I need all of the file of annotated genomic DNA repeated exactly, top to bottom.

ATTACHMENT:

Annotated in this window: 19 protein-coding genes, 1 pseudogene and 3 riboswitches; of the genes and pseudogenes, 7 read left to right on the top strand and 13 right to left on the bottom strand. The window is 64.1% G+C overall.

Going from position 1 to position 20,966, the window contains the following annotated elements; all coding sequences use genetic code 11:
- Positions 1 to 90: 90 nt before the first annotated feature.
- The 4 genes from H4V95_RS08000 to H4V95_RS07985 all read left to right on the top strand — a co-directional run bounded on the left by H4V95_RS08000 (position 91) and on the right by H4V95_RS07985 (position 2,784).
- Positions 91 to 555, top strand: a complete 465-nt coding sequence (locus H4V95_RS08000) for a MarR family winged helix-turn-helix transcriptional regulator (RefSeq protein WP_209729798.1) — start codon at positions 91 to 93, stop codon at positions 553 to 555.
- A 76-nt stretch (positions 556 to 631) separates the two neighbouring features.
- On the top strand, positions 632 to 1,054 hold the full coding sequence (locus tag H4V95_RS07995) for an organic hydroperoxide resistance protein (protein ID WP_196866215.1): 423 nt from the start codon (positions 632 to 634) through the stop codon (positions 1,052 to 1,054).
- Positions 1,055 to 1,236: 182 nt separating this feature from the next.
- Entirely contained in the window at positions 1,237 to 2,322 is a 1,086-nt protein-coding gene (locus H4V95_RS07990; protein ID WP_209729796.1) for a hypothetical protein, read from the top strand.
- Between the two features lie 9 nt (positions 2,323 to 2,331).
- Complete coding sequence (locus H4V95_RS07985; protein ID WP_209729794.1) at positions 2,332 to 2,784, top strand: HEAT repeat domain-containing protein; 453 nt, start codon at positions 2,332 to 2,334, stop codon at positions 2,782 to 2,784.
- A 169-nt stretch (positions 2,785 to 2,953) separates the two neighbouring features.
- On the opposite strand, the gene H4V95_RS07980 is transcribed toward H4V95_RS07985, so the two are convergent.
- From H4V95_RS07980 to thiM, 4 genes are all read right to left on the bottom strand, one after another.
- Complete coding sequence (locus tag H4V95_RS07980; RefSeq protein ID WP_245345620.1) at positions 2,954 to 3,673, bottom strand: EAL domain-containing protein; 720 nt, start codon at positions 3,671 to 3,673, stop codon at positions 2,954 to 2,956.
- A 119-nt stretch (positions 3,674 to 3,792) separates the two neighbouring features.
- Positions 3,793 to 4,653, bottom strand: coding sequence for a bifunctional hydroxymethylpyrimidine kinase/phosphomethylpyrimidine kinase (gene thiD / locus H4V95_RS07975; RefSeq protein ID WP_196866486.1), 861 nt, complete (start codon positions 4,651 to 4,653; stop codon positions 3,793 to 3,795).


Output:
Annotated in this window: 19 protein-coding genes, 1 pseudogene and 3 riboswitches; of the genes and pseudogenes, 7 read left to right on the top strand and 13 right to left on the bottom strand. The window is 64.1% G+C overall.

Going from position 1 to position 20,966, the window contains the following annotated elements; all coding sequences use genetic code 11:
- Positions 1 to 90: 90 nt before the first annotated feature.
- The 4 genes from H4V95_RS08000 to H4V95_RS07985 all read left to right on the top strand — a co-directional run bounded on the left by H4V95_RS08000 (position 91) and on the right by H4V95_RS07985 (position 2,784).
- Positions 91 to 555, top strand: a complete 465-nt coding sequence (locus H4V95_RS08000) for a MarR family winged helix-turn-helix transcriptional regulator (RefSeq protein WP_209729798.1) — start codon at positions 91 to 93, stop codon at positions 553 to 555.
- A 76-nt stretch (positions 556 to 631) separates the two neighbouring features.
- On the top strand, positions 632 to 1,054 hold the full coding sequence (locus tag H4V95_RS07995) for an organic hydroperoxide resistance protein (protein ID WP_196866215.1): 423 nt from the start codon (positions 632 to 634) through the stop codon (positions 1,052 to 1,054).
- Positions 1,055 to 1,236: 182 nt separating this feature from the next.
- Entirely contained in the window at positions 1,237 to 2,322 is a 1,086-nt protein-coding gene (locus H4V95_RS07990; protein ID WP_209729796.1) for a hypothetical protein, read from the top strand.
- Between the two features lie 9 nt (positions 2,323 to 2,331).
- Complete coding sequence (locus H4V95_RS07985; protein ID WP_209729794.1) at positions 2,332 to 2,784, top strand: HEAT repeat domain-containing protein; 453 nt, start codon at positions 2,332 to 2,334, stop codon at positions 2,782 to 2,784.
- A 169-nt stretch (positions 2,785 to 2,953) separates the two neighbouring features.
- On the opposite strand, the gene H4V95_RS07980 is transcribed toward H4V95_RS07985, so the two are convergent.
- From H4V95_RS07980 to thiM, 4 genes are all read right to left on the bottom strand, one after another.
- Complete coding sequence (locus tag H4V95_RS07980; RefSeq protein ID WP_245345620.1) at positions 2,954 to 3,673, bottom strand: EAL domain-containing protein; 720 nt, start codon at positions 3,671 to 3,673, stop codon at positions 2,954 to 2,956.
- A 119-nt stretch (positions 3,674 to 3,792) separates the two neighbouring features.
- Positions 3,793 to 4,653, bottom strand: coding sequence for a bifunctional hydroxymethylpyrimidine kinase/phosphomethylpyrimidine kinase (gene thiD / locus H4V95_RS07975; RefSeq protein ID WP_196866486.1), 861 nt, complete (start codon positions 4,651 to 4,653; stop codon positions 3,793 to 3,795).